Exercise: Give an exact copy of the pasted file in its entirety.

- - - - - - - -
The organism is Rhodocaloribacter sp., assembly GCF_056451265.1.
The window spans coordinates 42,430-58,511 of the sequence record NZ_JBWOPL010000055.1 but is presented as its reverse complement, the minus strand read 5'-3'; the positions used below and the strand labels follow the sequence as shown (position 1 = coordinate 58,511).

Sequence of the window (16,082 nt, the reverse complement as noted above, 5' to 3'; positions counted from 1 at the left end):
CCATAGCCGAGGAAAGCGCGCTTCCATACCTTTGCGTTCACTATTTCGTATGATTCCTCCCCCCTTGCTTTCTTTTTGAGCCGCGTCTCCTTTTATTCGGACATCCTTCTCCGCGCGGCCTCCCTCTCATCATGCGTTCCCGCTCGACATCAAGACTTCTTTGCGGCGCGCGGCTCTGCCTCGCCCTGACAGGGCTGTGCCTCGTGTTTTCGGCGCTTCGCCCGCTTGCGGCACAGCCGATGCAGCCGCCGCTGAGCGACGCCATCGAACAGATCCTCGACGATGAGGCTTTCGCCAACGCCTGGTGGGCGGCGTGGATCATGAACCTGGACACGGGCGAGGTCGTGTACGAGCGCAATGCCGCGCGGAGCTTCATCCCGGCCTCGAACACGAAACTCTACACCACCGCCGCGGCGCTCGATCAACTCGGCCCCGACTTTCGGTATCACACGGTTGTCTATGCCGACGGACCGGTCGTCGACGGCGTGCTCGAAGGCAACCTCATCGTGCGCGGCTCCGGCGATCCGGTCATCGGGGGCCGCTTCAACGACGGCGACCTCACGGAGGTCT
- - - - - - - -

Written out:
The organism is Rhodocaloribacter sp., assembly GCF_056451265.1.
The window spans coordinates 42,430-58,511 of the sequence record NZ_JBWOPL010000055.1 but is presented as its reverse complement, the minus strand read 5'-3'; the positions used below and the strand labels follow the sequence as shown (position 1 = coordinate 58,511).

Sequence of the window (16,082 nt, the reverse complement as noted above, 5' to 3'; positions counted from 1 at the left end):
CCATAGCCGAGGAAAGCGCGCTTCCATACCTTTGCGTTCACTATTTCGTATGATTCCTCCCCCCTTGCTTTCTTTTTGAGCCGCGTCTCCTTTTATTCGGACATCCTTCTCCGCGCGGCCTCCCTCTCATCATGCGTTCCCGCTCGACATCAAGACTTCTTTGCGGCGCGCGGCTCTGCCTCGCCCTGACAGGGCTGTGCCTCGTGTTTTCGGCGCTTCGCCCGCTTGCGGCACAGCCGATGCAGCCGCCGCTGAGCGACGCCATCGAACAGATCCTCGACGATGAGGCTTTCGCCAACGCCTGGTGGGCGGCGTGGATCATGAACCTGGACACGGGCGAGGTCGTGTACGAGCGCAATGCCGCGCGGAGCTTCATCCCGGCCTCGAACACGAAACTCTACACCACCGCCGCGGCGCTCGATCAACTCGGCCCCGACTTTCGGTATCACACGGTTGTCTATGCCGACGGACCGGTCGTCGACGGCGTGCTCGAAGGCAACCTCATCGTGCGCGGCTCCGGCGATCCGGTCATCGGGGGCCGCTTCAACGACGGCGACCTCACGGAGGTCT